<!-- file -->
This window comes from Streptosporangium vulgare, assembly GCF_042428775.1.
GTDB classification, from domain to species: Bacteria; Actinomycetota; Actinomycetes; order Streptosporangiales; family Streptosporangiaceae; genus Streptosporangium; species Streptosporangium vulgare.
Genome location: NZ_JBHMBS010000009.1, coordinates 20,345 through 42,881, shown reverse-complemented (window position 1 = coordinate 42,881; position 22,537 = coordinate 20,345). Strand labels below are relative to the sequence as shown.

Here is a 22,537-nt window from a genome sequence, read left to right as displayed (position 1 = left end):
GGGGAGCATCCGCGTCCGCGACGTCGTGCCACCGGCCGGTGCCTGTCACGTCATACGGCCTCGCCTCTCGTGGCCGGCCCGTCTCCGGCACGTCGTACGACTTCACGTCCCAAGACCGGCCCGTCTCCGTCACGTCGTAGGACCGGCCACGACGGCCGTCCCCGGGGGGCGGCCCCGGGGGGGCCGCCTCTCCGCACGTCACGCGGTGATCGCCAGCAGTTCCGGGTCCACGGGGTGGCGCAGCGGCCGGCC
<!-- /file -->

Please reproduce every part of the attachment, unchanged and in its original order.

This window comes from Streptosporangium vulgare, assembly GCF_042428775.1.
GTDB classification, from domain to species: Bacteria; Actinomycetota; Actinomycetes; order Streptosporangiales; family Streptosporangiaceae; genus Streptosporangium; species Streptosporangium vulgare.
Genome location: NZ_JBHMBS010000009.1, coordinates 20,345 through 42,881, shown reverse-complemented (window position 1 = coordinate 42,881; position 22,537 = coordinate 20,345). Strand labels below are relative to the sequence as shown.

Here is a 22,537-nt window from a genome sequence, read left to right as displayed (position 1 = left end):
GGGGAGCATCCGCGTCCGCGACGTCGTGCCACCGGCCGGTGCCTGTCACGTCATACGGCCTCGCCTCTCGTGGCCGGCCCGTCTCCGGCACGTCGTACGACTTCACGTCCCAAGACCGGCCCGTCTCCGTCACGTCGTAGGACCGGCCACGACGGCCGTCCCCGGGGGGCGGCCCCGGGGGGGCCGCCTCTCCGCACGTCACGCGGTGATCGCCAGCAGTTCCGGGTCCACGGGGTGGCGCAGCGGCCGGCC